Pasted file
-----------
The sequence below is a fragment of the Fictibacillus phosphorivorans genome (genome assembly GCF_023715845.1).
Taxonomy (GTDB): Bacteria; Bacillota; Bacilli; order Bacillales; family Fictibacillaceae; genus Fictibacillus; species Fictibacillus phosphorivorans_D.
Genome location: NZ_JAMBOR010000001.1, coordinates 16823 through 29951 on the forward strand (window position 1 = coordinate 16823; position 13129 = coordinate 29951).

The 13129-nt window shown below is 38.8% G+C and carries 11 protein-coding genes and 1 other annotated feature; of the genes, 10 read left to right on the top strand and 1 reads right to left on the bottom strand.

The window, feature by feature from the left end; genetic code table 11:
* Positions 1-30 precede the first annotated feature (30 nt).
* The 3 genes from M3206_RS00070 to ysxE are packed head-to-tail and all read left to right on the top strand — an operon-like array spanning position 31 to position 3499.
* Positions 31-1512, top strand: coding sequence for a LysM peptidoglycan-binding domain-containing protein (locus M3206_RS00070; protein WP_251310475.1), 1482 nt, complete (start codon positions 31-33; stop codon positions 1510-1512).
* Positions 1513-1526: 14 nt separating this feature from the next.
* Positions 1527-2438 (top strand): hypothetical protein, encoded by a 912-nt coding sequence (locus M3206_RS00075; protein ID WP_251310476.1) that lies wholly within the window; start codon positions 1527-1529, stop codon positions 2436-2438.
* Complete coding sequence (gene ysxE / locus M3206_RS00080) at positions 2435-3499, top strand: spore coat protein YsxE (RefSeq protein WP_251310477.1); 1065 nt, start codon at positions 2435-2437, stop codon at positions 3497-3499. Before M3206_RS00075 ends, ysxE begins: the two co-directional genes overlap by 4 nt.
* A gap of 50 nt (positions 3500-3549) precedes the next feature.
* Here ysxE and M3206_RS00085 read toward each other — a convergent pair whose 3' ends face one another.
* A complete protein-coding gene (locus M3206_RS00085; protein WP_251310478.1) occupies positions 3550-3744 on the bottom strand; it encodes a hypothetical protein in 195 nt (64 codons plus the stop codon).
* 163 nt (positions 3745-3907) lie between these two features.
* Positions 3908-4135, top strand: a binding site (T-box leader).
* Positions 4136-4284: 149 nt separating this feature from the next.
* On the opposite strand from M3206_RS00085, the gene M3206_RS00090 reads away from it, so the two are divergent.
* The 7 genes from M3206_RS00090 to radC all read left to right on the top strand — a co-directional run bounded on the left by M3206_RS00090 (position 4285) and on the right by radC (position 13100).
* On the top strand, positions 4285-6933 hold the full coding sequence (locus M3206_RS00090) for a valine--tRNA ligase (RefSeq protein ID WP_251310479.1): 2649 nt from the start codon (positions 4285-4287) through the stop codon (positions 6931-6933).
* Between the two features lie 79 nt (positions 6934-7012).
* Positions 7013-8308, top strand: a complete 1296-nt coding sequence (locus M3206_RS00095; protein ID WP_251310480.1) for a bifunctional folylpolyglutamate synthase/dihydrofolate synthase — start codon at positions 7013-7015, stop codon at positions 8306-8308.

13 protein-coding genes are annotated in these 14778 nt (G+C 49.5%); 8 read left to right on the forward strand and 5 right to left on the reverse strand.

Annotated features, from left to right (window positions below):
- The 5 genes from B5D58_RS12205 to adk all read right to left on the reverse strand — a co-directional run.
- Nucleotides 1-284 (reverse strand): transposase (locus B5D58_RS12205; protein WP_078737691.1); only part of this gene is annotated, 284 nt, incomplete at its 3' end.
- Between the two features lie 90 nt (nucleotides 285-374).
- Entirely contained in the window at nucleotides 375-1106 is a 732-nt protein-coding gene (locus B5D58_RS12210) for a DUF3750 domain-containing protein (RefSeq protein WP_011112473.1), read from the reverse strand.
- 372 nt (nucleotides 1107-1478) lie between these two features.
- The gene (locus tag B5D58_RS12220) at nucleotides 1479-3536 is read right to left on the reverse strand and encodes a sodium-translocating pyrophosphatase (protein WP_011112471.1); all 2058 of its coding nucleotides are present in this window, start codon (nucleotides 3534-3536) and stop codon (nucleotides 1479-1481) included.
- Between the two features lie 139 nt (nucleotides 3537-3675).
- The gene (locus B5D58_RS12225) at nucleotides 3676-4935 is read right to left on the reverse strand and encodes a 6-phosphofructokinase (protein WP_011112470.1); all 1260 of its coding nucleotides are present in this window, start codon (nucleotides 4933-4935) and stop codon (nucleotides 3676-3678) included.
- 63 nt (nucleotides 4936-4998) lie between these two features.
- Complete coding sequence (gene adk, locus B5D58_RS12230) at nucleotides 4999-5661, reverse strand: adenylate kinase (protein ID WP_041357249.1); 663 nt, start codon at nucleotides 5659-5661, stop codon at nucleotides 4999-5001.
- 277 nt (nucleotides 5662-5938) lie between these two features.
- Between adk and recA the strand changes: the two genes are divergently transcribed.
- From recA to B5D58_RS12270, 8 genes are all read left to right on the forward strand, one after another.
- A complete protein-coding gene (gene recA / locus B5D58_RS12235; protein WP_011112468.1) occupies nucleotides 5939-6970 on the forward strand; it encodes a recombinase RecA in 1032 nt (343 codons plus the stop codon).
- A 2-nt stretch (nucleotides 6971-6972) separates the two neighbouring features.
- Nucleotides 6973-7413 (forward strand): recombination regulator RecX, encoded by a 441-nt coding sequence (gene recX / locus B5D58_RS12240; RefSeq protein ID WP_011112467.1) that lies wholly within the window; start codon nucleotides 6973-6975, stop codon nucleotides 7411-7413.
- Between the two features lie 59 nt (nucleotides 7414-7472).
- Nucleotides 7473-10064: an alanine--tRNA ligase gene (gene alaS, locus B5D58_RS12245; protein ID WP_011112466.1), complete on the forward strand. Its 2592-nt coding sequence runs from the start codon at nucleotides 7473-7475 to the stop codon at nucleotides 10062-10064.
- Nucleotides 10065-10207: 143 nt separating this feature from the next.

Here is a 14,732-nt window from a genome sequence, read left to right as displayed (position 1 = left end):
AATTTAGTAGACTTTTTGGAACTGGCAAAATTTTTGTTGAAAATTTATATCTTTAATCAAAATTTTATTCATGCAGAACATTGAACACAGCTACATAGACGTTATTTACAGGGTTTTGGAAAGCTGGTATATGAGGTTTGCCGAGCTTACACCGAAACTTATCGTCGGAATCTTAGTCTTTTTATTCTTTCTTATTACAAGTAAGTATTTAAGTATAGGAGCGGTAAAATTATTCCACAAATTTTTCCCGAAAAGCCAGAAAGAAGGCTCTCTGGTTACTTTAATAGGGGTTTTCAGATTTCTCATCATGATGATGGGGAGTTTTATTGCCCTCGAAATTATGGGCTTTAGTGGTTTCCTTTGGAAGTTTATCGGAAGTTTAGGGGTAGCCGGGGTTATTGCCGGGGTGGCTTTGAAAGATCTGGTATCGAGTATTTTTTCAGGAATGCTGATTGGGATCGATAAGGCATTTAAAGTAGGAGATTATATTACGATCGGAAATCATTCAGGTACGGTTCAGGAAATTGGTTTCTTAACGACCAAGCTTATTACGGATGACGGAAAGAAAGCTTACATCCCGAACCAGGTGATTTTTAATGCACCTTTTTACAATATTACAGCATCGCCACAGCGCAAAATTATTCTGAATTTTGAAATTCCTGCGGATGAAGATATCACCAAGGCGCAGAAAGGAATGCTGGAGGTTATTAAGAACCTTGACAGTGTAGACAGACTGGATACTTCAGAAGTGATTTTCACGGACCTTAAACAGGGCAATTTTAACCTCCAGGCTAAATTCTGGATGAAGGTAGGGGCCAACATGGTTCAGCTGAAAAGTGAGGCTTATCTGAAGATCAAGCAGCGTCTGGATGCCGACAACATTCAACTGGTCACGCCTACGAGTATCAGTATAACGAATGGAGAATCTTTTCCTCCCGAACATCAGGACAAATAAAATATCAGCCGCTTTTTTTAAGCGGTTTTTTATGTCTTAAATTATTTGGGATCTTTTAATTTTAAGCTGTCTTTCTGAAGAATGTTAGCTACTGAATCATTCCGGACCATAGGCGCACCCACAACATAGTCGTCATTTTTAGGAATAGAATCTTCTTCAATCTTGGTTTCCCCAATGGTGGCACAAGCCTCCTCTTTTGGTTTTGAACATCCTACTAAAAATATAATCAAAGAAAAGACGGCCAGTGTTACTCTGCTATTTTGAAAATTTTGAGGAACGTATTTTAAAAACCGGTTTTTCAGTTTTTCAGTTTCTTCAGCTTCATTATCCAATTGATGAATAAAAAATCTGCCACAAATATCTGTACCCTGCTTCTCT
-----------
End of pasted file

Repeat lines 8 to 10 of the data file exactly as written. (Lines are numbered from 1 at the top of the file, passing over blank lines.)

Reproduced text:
* Positions 31-1512, top strand: coding sequence for a LysM peptidoglycan-binding domain-containing protein (locus M3206_RS00070; protein WP_251310475.1), 1482 nt, complete (start codon positions 31-33; stop codon positions 1510-1512).
* Positions 1513-1526: 14 nt separating this feature from the next.
* Positions 1527-2438 (top strand): hypothetical protein, encoded by a 912-nt coding sequence (locus M3206_RS00075; protein ID WP_251310476.1) that lies wholly within the window; start codon positions 1527-1529, stop codon positions 2436-2438.